Russian chief rabbi protests as top official describes Chabad as a supremacist cult
In an article calling for the ‘desatanization’ of Ukraine, Russia’s assistant national security adviser includes Chabad-Lubavitch in his list of ‘neo-pagan cults’
Judah Ari Gross is The Times of Israel's religions and Diaspora affairs correspondent.
A top Russian national security official referred to the Chabad-Lubavitch Hasidic movement in Ukraine as a supremacist cult on Tuesday, drawing fierce condemnation from Russia’s chief rabbi, Berel Lazar, who is himself a Lubavitcher.
In an article for the government-owned Argumenty i Fakty weekly newspaper, assistant secretary of the Russian Security Council Aleksey Pavlov called for the “desatanization” of Ukraine, claiming that the country is home to hundreds of neo-pagan cults.
Pavlov included in his list of cults the Chabad-Lubavitch sect, which began in the 18th century in Russia and is today a major religious force throughout the former Soviet Union and in Russia and Ukraine in particular.
“The main principle of the Lubavitch Hasidim is the superiority of the supporters of the sect over all nations and peoples,” Pavlov wrote.
Though Russia’s invasion of Ukraine is largely considered in geopolitical terms, the war has also had religious elements as well, with the head of the Russian church firmly backing the war and referring to it as a sort of crusade.
In his article, Pavlov appeared to be channeling this religious view of the conflict. “I believe that with the continuation of the special military operation, it becomes more and more urgent to carry out the desatanization of Ukraine,” he wrote.
Since Russia launched its war against Ukraine in February, the Chabad movement in Russia has attempted to keep itself out of the crosshairs on all sides. Its rabbis in Russia have denounced the war and the bloodshed, calling for it to end, but have also refrained from blaming Moscow for it, leaving the issue of culpability for the conflict vague. Members of the organization have also not-so-subtly criticized the former chief rabbi of Moscow, Pinchas Goldschmidt, who is not a member of the movement, for his decision to leave Russia and his community in order to more freely criticize the war and Russian leader Vladimir Putin.
Pavlov’s article demonstrates the precariousness of Chabad’s status in Russia in general and calls into question the success of its balancing act regarding the war.
In response to the article, Russia’s chief rabbi Lazar, who was once considered close to Putin, penned an open letter to Russian authorities, calling for them to condemn Pavlov’s remarks.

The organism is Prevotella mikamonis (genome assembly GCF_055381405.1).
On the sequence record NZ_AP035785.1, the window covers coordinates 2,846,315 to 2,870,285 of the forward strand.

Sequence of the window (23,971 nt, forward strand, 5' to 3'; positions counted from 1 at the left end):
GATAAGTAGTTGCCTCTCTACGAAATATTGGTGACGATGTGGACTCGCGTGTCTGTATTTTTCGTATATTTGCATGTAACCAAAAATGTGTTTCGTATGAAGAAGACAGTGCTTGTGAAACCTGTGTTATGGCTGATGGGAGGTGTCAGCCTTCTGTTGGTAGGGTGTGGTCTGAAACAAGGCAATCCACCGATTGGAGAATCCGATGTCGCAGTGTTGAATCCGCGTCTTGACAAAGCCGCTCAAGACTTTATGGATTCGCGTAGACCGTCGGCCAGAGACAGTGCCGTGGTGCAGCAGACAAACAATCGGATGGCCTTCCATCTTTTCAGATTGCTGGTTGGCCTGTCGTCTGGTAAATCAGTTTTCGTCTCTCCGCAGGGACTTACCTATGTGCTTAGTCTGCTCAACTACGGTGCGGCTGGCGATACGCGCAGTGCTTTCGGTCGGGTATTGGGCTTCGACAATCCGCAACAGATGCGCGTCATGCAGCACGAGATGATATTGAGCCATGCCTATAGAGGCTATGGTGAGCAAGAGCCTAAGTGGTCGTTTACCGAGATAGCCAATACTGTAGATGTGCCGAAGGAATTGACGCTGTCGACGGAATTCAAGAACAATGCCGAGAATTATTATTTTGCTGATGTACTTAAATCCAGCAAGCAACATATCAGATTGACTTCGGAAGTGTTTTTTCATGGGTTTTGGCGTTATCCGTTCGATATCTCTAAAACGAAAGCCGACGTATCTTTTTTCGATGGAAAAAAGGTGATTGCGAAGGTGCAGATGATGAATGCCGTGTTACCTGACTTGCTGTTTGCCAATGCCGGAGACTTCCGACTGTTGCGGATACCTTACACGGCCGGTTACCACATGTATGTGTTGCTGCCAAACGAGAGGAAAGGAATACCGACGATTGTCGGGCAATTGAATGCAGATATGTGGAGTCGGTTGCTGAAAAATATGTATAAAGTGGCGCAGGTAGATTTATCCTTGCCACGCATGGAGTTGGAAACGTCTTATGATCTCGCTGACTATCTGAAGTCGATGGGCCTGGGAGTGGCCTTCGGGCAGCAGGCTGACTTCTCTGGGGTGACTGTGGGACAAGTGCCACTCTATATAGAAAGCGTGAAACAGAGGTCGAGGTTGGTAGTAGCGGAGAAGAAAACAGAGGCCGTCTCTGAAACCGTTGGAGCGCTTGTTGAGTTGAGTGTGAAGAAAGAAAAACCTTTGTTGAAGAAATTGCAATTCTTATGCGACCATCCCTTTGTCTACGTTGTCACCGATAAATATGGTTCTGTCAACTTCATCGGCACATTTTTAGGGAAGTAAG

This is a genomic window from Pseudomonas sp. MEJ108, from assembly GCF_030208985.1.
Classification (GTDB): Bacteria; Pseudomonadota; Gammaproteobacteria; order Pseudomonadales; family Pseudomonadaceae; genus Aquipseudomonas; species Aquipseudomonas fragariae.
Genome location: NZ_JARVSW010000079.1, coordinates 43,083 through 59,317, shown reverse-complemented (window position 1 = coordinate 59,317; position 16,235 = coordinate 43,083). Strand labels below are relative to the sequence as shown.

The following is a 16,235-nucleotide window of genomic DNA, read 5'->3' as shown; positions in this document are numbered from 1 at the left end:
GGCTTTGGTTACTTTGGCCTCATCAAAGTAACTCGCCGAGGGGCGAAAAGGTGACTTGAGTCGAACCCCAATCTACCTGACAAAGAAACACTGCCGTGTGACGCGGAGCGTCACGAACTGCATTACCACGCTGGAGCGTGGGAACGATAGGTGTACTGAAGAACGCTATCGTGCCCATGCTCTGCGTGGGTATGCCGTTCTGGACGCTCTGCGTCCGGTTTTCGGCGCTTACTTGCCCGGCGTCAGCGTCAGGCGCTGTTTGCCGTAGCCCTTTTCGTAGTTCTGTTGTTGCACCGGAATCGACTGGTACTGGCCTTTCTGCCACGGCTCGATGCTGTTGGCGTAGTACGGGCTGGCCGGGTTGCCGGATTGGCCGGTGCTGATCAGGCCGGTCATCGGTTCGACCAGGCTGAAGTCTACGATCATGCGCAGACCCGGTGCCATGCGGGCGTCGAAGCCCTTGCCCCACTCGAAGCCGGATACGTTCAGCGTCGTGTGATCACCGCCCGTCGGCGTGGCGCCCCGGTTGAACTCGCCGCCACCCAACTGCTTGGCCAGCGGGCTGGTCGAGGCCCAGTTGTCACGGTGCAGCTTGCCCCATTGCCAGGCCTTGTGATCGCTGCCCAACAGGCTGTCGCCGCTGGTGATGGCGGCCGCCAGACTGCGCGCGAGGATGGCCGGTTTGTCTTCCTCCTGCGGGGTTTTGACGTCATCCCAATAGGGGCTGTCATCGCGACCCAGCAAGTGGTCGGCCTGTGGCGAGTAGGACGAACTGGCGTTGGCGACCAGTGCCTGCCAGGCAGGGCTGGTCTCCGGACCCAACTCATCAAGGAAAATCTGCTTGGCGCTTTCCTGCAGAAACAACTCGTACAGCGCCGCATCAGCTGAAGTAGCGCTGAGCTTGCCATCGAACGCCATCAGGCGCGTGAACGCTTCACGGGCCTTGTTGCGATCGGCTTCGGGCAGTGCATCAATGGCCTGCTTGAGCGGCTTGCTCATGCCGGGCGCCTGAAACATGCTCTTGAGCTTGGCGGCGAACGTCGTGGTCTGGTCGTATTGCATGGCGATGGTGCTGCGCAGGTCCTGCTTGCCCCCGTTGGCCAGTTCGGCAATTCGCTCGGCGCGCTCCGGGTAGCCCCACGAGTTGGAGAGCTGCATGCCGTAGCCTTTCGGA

“You can call Mr. Pavlov’s logic nonsensical or vulgar and superficial antisemitism, but this is a new variety of old blood libels. And if they are being uttered by a member of the Russian Security Council, this represents a great danger. Therefore, we demand an immediate and unequivocal response from society and from the country’s authorities,” Lazar wrote.
In his letter, Lazar noted that he was a member of the Chabad-Lubavitch movement, as were “90 percent of the rabbis operating in Russia!”
Lazar rejected Pavlov’s claims that Chabad was a cult and that it considers itself to be superior to others, noting the organization’s extensive interfaith work in Russia and abroad.
In recent months, Moscow has cracked down on the activities of the Jewish Agency in Russia, putting the organization on trial for allegedly storing data on Russian citizens improperly. Though an independent organization, the Jewish Agency works closely with the Israeli government and encourages immigration to Israel, in addition to organizing Jewish cultural and educational activities in Russia.
Due to its close ties to the Israeli government, Russian authorities’ moves against the group were initially seen as an attempt by Moscow to exert diplomatic pressure on Israel. Now, however, the moves against the Jewish Agency are seen more as part of an overall crackdown on civil society in Russia, which has been going on for years.
Last month, Putin also appeared to warn Russian Jews against leaving the country, which tens of thousands have done since the start of the war in Ukraine, saying they had a duty to contribute to Russia.
“It is very important that while retaining their loyalty to old spiritual traditions, Russia’s Jews make a hefty contribution to the preservation of cultural diversity in our country, to strengthening interethnic concord and the principles of mutual respect and religious tolerance,” he said.